Facebook Places ‘Checks In’ To Britain

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Social networking giant Facebook has brought its new geolocation feature to the UK

Facebook has turned on its controversial “Places” feature in the UK only a month after the service launched in the US, encouraging mobile users to share their current location with friends on the social network.

The service comes in the form of a smartphone application that allows users to “check-in” via GPS at whatever restaurant, event or place of interest they happen to be visiting at the time. The app posts an update in their friends’ Facebook news feeds, as well as showing up in the recent activity section on the page for that place. Users can also view friends that have checked in nearby.

The Places feature is available as an iPhone application or via Facebook’s smartphone site, for users whose mobile browser supports HTML 5 and geolocation.

Protecting your privacy

“Our products are modelled on how people are already using the site,” Michael Sharon, the product manager of Facebook places told the Telegraph. “We realised people were already posting where they were and who they were with every day.”

However, the privacy implications of such a service have been the subject of some concern.  According to Facebook, when users check in to Places they can also tag friends who are with them, “just as you can tag a friend in a status update or photo”. But many commentators have pointed out that people might not want their Facebook friends to know where they are.

This week, for example, it was reported that a burglary ring in New Hampshire had been using the geolocation features of Facebook to find out when people were away from away from their homes.

“Something like Places on Facebook broadcasts people’s locations on a platform that has 500 million users,” said Gareth Kloet, head of home insurance at Confused.com. “You don’t need to be an insurance provider to see the risk that poses.”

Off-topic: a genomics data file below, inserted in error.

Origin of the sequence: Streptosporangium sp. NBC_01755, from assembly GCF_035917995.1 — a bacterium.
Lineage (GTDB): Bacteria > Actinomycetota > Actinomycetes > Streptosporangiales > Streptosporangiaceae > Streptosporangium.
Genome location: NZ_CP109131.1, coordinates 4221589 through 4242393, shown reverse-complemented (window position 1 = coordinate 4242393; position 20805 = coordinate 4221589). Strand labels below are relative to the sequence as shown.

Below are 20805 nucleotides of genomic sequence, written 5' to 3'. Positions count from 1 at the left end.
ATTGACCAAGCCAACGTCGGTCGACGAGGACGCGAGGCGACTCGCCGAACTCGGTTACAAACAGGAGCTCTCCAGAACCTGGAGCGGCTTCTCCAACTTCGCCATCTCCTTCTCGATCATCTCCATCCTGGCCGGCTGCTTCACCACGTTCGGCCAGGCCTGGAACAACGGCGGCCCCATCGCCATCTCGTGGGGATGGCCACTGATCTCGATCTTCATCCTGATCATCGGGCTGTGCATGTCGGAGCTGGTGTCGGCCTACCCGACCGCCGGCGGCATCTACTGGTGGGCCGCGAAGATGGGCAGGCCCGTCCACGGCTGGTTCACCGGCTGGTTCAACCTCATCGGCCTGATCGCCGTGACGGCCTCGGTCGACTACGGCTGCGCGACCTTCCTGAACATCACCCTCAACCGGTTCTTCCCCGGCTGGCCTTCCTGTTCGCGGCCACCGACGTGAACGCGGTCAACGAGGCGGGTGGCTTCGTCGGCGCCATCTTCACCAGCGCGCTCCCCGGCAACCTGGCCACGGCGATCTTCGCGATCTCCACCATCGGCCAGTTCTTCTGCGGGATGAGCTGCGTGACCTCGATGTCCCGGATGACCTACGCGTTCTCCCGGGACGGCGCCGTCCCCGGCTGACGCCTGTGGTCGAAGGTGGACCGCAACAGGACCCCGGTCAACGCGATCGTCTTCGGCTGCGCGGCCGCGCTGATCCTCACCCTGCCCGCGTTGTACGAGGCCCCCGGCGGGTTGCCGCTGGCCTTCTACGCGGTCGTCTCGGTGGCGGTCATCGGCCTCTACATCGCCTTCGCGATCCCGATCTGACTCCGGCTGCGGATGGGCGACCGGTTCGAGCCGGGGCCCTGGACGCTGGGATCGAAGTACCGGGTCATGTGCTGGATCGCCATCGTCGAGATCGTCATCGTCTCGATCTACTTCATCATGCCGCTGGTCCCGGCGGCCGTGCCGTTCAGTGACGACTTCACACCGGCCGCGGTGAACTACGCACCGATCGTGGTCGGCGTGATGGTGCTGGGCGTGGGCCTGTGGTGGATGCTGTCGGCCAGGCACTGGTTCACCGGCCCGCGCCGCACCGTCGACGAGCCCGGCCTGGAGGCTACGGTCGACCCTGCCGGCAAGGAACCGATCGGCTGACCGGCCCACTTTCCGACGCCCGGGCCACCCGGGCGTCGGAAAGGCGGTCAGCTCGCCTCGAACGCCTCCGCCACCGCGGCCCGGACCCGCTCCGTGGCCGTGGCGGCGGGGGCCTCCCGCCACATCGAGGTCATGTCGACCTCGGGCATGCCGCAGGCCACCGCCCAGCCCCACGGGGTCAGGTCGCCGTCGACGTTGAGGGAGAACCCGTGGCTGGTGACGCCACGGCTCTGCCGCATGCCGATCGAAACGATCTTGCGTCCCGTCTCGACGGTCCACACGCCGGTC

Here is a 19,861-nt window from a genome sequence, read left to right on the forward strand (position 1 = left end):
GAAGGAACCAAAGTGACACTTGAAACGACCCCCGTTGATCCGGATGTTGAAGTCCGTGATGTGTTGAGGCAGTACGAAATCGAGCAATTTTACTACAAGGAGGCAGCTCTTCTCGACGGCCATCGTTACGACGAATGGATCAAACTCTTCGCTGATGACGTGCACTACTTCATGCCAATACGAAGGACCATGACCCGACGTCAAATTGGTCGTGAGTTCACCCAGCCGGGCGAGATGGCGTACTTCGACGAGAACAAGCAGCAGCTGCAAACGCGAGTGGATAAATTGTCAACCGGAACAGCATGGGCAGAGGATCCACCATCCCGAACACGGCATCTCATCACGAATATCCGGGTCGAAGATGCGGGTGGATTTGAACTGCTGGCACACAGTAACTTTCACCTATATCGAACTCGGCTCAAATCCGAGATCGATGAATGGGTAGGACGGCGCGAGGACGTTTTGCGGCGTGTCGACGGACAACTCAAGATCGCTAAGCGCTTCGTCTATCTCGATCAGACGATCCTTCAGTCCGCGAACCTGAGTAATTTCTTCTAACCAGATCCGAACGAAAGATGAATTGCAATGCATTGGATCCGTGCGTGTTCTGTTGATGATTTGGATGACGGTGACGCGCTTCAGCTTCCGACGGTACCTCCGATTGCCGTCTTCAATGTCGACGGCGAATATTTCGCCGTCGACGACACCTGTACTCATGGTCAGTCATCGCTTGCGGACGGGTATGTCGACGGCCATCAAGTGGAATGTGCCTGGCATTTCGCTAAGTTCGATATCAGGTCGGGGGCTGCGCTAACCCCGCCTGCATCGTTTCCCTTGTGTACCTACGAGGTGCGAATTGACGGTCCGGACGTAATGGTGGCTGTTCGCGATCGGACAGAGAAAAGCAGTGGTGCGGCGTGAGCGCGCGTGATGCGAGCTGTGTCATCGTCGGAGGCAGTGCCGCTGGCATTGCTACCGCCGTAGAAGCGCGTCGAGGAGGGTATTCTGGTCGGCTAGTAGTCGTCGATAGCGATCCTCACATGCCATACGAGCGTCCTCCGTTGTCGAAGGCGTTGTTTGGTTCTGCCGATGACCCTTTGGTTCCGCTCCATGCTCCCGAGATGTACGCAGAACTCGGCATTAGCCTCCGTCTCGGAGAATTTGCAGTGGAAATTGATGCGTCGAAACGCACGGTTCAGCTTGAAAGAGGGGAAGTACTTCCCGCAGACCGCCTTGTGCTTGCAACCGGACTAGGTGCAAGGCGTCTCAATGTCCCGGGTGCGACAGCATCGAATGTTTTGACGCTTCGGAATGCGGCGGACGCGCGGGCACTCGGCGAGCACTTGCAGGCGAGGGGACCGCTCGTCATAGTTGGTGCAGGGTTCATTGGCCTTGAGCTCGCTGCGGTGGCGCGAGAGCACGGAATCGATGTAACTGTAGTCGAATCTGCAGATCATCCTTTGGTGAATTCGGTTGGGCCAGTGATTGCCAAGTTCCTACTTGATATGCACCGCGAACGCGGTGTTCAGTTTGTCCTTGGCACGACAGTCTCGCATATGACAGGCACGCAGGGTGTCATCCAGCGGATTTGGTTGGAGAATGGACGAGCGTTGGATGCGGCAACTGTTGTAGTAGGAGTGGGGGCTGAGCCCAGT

Malicious coders are also already showing signs of exploiting the potential of geolocation. Last month a Trojan was uncovered in an Android app, which reports GPS location data to a third party.

Who’s watching you?

Facebook Places also offers a “People Here Now” section, allowing users to see others who have checked in at that place – whether they are friends or not.

“This section is visible for a limited amount of time and only to people who are checked in there,” said Facebook in a blog post. “That way you can meet other people who might share your interests. If you prefer not to appear in this section, you can control whether you show up by unchecking the ‘Include me in People Here Now after I check in’ privacy control.”

This relies, of course, on users being savvy enough to check their selected preferences. Monica Basso, vice president of mobility and collaboration at analyst firm Gartner, acknowledges that Facebook has tried to be rigorous in implementing its privacy settings, but also foresees potential problems.

“Of course, privacy will be an extremely critical aspect for the successful adoption and continuous growth of Facebook,” Basso told eWEEK Europe. “We expect to see many situations where lack of experience of the users (or unclear information sharing with third party providers) will generate problematic situations for Facebook users and possible push back.”

Despite this, however, Gartner sees this new feature as further confirmation that Facebook will become the hub for social integration and web socialisation by 2012.

“A huge range of mobile location-aware applications will appear on the market in the next months, enabled by this new Facebook capability,” said Basso. “In fact, Facebook is not simply a social network which grows at rapid pace – particularly on mobile usage. Facebook is also a platform, which provides a framework for developers to create applications that interact with Facebook features.

A social web

“Through its application programming interface (API), other websites and applications can be made social, for example, by sharing content, invites and events with the Facebook community. Through these mechanisms, Facebook will support and take a leading role in developing the distributed, interoperable social web. This is what makes Places’ announcement very relevant,” she added.

However, Facebook’s new geolocation feature could spell trouble for existing location-based social networking services, like Foursquare and Gowalla. These services have picked up a loyal following over the last year, although a recent market research report from Forrester found that location-based social networks have been slow to take off – with some 84 percent of users surveyed still not familiar with these applications.

Google has already launched its effort in geo-location, with the Latitude API, announced in May, which lets Google’s users place their identity and see other users on Google Maps.

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